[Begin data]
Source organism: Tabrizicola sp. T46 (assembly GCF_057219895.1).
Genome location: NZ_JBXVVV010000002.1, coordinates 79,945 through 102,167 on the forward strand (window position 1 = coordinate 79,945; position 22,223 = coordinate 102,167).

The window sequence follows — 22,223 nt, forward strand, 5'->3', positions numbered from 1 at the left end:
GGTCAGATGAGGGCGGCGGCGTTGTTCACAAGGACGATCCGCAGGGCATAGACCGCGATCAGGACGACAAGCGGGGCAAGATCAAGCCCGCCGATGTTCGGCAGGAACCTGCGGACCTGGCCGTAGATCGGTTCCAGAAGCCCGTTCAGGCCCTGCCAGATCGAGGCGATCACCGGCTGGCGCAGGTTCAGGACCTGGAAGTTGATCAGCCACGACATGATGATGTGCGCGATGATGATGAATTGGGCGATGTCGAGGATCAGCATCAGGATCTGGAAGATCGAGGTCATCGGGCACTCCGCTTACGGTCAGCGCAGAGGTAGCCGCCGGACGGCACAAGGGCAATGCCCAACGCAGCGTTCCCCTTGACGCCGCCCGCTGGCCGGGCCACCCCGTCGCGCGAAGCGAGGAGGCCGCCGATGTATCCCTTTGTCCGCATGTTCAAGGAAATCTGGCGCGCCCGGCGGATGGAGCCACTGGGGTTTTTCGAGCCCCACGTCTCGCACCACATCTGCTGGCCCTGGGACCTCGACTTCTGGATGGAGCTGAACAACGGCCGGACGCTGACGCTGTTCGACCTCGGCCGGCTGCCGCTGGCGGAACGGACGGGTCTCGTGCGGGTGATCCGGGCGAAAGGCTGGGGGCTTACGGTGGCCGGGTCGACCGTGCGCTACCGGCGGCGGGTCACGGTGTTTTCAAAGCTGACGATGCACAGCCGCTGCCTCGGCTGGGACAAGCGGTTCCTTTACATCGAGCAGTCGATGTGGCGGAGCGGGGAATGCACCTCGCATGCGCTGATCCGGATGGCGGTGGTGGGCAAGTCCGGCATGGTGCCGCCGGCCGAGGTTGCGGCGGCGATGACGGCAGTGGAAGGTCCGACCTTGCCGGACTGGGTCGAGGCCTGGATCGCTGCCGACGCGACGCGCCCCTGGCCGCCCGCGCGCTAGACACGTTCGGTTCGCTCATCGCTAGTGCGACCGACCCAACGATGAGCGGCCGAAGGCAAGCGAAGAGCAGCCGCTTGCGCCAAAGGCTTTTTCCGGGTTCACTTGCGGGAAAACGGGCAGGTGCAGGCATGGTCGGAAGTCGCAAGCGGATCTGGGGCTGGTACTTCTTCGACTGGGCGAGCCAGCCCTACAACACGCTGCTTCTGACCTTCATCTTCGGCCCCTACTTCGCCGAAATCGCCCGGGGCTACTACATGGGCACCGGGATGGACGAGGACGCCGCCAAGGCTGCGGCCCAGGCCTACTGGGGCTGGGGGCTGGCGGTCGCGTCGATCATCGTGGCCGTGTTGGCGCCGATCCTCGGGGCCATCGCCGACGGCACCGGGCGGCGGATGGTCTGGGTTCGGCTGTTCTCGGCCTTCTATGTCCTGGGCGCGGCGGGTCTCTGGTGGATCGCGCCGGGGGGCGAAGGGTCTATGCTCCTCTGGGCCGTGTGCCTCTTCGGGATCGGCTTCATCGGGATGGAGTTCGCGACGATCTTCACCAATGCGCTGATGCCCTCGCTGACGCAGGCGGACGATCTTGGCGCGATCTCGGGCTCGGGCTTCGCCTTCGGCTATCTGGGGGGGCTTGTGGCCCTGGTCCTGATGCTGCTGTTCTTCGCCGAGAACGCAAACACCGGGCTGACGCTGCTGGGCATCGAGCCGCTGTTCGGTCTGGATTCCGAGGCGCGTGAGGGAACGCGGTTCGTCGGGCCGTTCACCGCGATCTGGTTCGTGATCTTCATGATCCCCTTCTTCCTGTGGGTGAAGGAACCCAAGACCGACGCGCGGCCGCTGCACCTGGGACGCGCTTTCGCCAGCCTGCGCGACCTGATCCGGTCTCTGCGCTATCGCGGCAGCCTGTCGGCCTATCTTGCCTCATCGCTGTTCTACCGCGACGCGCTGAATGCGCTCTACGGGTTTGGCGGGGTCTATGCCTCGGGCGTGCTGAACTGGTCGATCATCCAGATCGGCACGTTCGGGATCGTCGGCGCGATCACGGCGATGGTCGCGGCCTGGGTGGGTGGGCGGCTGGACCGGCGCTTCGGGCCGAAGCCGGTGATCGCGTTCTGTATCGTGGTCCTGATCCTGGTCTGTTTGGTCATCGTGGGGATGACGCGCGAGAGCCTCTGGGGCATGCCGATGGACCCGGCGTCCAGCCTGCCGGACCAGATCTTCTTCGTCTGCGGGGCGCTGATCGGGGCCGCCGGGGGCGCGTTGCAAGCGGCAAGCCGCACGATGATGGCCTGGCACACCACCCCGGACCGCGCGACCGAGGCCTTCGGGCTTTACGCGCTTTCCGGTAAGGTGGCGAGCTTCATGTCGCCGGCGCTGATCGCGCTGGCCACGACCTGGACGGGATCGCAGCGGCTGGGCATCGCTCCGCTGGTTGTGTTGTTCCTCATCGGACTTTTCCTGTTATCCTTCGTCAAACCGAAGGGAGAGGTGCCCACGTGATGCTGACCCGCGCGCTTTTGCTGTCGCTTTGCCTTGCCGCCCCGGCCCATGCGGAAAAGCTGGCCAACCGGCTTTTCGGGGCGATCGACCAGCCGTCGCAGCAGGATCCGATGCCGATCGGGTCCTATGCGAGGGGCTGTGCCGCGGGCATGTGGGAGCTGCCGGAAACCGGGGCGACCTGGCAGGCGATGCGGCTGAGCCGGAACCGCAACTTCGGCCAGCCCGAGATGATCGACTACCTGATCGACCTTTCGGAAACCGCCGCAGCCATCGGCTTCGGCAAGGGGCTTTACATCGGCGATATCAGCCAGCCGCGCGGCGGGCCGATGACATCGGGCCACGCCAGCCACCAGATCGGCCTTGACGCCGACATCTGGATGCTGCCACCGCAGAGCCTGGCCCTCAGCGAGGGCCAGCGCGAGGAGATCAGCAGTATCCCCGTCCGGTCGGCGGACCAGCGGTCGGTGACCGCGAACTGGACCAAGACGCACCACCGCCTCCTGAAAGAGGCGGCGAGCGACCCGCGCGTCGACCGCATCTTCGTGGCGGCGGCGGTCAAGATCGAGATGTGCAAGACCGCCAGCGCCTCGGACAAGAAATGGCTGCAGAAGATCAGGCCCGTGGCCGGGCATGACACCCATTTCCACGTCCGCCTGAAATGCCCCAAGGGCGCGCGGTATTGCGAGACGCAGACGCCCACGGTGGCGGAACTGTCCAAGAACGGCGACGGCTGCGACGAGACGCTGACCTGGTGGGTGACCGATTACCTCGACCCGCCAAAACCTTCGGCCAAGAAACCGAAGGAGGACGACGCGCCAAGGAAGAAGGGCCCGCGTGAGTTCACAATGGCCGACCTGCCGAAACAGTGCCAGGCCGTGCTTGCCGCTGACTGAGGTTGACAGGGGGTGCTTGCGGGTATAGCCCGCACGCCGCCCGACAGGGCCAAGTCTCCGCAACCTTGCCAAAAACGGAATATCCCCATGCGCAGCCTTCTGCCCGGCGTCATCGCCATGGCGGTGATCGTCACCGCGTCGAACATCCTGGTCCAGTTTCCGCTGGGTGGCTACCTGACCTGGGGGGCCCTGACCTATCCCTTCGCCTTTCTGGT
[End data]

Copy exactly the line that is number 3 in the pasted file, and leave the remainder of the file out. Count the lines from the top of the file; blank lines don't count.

The window sequence follows — 22,223 nt, forward strand, 5'->3', positions numbered from 1 at the left end: